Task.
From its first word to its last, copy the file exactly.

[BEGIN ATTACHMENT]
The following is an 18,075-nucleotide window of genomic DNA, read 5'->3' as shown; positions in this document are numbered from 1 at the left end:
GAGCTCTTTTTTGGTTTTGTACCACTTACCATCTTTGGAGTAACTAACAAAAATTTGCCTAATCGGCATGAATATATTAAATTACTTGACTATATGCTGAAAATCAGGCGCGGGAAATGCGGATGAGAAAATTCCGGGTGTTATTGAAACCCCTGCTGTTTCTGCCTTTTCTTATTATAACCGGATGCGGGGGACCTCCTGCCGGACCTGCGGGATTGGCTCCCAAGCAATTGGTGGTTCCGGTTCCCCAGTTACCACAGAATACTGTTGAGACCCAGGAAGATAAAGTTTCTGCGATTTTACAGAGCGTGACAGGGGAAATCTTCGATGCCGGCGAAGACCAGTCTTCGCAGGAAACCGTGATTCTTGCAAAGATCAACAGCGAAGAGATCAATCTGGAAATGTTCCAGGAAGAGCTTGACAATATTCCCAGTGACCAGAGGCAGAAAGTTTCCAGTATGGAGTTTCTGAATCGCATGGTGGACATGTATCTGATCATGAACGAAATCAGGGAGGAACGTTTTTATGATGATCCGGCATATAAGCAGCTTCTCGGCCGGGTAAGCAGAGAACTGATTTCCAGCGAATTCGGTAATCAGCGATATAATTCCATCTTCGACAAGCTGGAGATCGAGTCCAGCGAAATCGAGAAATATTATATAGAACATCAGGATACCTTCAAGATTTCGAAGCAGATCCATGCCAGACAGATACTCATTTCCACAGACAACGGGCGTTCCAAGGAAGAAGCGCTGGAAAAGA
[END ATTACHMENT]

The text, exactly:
The following is an 18,075-nucleotide window of genomic DNA, read 5'->3' as shown; positions in this document are numbered from 1 at the left end:
GAGCTCTTTTTTGGTTTTGTACCACTTACCATCTTTGGAGTAACTAACAAAAATTTGCCTAATCGGCATGAATATATTAAATTACTTGACTATATGCTGAAAATCAGGCGCGGGAAATGCGGATGAGAAAATTCCGGGTGTTATTGAAACCCCTGCTGTTTCTGCCTTTTCTTATTATAACCGGATGCGGGGGACCTCCTGCCGGACCTGCGGGATTGGCTCCCAAGCAATTGGTGGTTCCGGTTCCCCAGTTACCACAGAATACTGTTGAGACCCAGGAAGATAAAGTTTCTGCGATTTTACAGAGCGTGACAGGGGAAATCTTCGATGCCGGCGAAGACCAGTCTTCGCAGGAAACCGTGATTCTTGCAAAGATCAACAGCGAAGAGATCAATCTGGAAATGTTCCAGGAAGAGCTTGACAATATTCCCAGTGACCAGAGGCAGAAAGTTTCCAGTATGGAGTTTCTGAATCGCATGGTGGACATGTATCTGATCATGAACGAAATCAGGGAGGAACGTTTTTATGATGATCCGGCATATAAGCAGCTTCTCGGCCGGGTAAGCAGAGAACTGATTTCCAGCGAATTCGGTAATCAGCGATATAATTCCATCTTCGACAAGCTGGAGATCGAGTCCAGCGAAATCGAGAAATATTATATAGAACATCAGGATACCTTCAAGATTTCGAAGCAGATCCATGCCAGACAGATACTCATTTCCACAGACAACGGGCGTTCCAAGGAAGAAGCGCTGGAAAAGA